The Sumak Kawsay therefore presents an idea of development founded on the harmonious relationship between society, the economy and the environment. It is informed by a principle of economic sustainability opposed to a regime dependent on short term profits. As such, it demands that nature be not conceived solely as capital or private property but as a patrimony: we inherit our natural resources and have a duty as citizens to nourish, use and protect them so as to pass them on to future generations. There is thus a principle of intergenerational justice involved[1].

Central to the concept of Sumak Kawsay, therefore, is the rupture from the western model of development based on the emancipatory promise of societies guided by the invisible hand of rational markets. Contrarily, it draws inspiration from the solidarity and communitarian economies of indigenous communities which stress cooperation and associativism over competition and rugged individualism[2].

The second conceptual innovation presented by indigenous movements is the idea of environmental rights. Although not a new concept, they were the first in the world to enshrine them within national legal orders, both in Bolivia and Ecuador.  The idea of giving rights to nature implies another radical break from the juridical tradition informing western democratic thought. In fact, it demands that we cease giving value to nature based on its instrumental use to us as humans (i.e. the uses we can put it to for production purposes in a market economy) and recognize its intrinsic value in virtue of its existence.

Recognizing environmental rights forces us to reconsider our anthropocentric stance vis-à-vis nature. Protecting the collective rights of ecosystems to exist and regenerate provides an innovative juridical framework with which to reverse the ecological damage caused by an extractivist paradigm of development[3].

The third conceptual innovation is referred to as plurinationality. Both Ecuador and Bolivia are countries with very diverse societies consisting of a plethora of ethnic groups. This diversity was never truly represented, but rather excluded by the practices of a western architecture of the state which assumed the homogeneity of the nation. Traditionally, the liberal state tends to remain neutral with respects to social plurality and conceives of its citizens solely as rights bearing individuals. Not recognizing the diverse ethnic groups and their respective demands allowed for the wholesale exclusion of the indigent and the different from policy making and political participation.

The concept of plurinationality seeks to reverse this process by changing the architecture of the liberal state. What it demands is not the homogenization of social plurality within a universal liberal understanding of citizenship, but rather the recognition of difference as the basis for a new configuration of citizenship. The plurinational state explicitly recognizes the diversity of its citizens; it actively promotes an intercultural dialogue, and provides platforms of mediation amongst them[4].

These three ideas radically question the Western understandings of development, the legal standing of nature, and what constitutes citizenship, respectively. They are, however, also expanding democratic theory by exposing the Eurocentric, anthropocentric and liberal bias that Western thought projects onto its alleged universal understanding of democracy. Precisely through a rupture with fundamental concepts of the Western model was indigenous political thought able to imagine new legal instruments and a new democratic ethic founded on the principles of environmental sustainability and collective rights.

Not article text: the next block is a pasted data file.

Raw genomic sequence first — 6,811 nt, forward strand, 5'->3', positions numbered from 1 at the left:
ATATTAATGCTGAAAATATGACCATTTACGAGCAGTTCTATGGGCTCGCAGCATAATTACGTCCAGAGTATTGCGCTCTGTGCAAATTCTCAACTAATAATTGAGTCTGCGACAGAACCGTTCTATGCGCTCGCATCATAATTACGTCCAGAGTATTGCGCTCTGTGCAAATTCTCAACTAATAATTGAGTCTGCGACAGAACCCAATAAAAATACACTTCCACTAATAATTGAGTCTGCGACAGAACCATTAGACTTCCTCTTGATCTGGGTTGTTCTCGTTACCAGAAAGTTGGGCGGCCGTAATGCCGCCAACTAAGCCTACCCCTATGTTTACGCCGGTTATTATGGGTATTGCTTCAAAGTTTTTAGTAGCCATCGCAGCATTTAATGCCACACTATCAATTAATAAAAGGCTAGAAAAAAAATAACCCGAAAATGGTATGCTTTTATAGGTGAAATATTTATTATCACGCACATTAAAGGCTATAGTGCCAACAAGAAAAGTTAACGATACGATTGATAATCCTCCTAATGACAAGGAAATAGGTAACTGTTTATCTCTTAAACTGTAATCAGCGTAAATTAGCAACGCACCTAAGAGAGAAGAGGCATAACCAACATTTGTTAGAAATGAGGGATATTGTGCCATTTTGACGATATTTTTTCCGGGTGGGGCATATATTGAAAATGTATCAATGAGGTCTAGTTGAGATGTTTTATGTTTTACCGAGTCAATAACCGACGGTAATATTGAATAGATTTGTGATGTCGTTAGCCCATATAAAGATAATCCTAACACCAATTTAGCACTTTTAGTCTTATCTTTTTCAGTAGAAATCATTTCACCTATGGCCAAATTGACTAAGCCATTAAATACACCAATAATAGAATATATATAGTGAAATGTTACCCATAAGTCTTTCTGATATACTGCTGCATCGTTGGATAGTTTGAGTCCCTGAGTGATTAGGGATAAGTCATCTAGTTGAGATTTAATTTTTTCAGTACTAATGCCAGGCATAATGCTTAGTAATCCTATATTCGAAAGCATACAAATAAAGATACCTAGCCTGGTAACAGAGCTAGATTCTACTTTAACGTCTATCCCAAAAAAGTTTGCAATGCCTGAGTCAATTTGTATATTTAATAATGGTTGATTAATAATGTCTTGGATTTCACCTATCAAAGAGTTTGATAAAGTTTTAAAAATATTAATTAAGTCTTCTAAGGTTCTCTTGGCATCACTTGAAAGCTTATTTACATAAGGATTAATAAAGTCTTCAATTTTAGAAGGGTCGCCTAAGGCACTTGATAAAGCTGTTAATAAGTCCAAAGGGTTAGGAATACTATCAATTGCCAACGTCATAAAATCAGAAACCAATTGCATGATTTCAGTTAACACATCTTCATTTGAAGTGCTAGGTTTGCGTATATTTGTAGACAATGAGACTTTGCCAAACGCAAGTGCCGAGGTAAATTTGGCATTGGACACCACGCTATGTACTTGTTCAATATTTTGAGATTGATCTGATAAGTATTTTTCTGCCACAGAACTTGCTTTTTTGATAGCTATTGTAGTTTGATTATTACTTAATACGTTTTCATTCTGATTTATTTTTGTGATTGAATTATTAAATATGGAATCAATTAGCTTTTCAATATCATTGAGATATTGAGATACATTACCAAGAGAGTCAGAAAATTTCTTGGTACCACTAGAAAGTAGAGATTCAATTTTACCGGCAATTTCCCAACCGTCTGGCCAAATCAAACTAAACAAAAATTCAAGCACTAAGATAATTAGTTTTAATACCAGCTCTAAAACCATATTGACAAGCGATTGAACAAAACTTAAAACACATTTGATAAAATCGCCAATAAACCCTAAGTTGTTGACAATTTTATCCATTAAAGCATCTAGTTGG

The examples presented here allow us to see that Western democratic thought, once capable of shedding its particular liberal biases, is indeed free to expand in new and different directions. Such an expansion is critical in this historical moment as basic democratic tenets are being increasingly sacrificed in the name of a perpetual state of exception. Democratic theory should not give in to the false choices presented by the logics of crisis; rather, like indigenous movements, it should begin to reinvent itself by overcoming its liberal ideological limitations.


  • Galeano, E. 2009, “La Naturaleza no es Muda” in Acosta A. & Martínez, E. Derechos de la Naturaleza: el futuro es ahora. Abya Yala: Quito
  • Gudynas, E. 2009 “Seis puntos clave en ambiente y desarrollo” in Acosta A. & Martínez, E. El Buen Vivir: una vía para el desarollo. Abya Yala: Quito
  • Ramírez, R., Navarrete R. Seeds of “Good Living” in Ecuador? New Left Project. Available @ http://www.newleftproject.org/index.php/site/article_comments/good_living_in_rafael_correas_ecuador
  • Santos, Boaventura de Sousa 2009, “Las Paradojas de Nuestro Tiempo y la Plurinacionalidad” in Acosta A. & Martínez, E. Plurinacionalidad: democracia en la diversidad. Abya Yala: Quito

[1] Gudynas 2009

[2] Ramirez & Navarrete

[3] Galeano 2009

[4] Santos 2009


Filed under Democratic Theory, Development, Environmental Rights, Environmentalism, Indigenous, Latin America, liberalism, political economy

John Locke, Indigenous Peoples and Environmental Rights

What implications does Locke’s theory have on current environmental struggles?

On April 22nd 2010, in Cochabamba Bolivia, the World People’s Conference on Climate Change drafted the Universal Declaration of Rights of Mother Earth. The document advocates the bestowing of legal rights on nature, such as that to live, to exist, to continue its “vital cycles and processes”, and to clean water and air, amongst others.

The idea of giving rights to Mother Nature has been around for some time. The Community Environmental Legal Defense Fund, for example, has helped many municipalities in the US draft ordinances defending the inalienable rights of their ecosystems to exist in the light of the threats posed to them by corporate mining or fracking operations. It has also helped Ecuador include environmental rights within its 2008 constitution. Most environmental rights legislation obligates governments (and allows citizens) to legally defend ecosystems from threats that would significantly alter or inhibit the ecosystem’s ability to regenerate itself.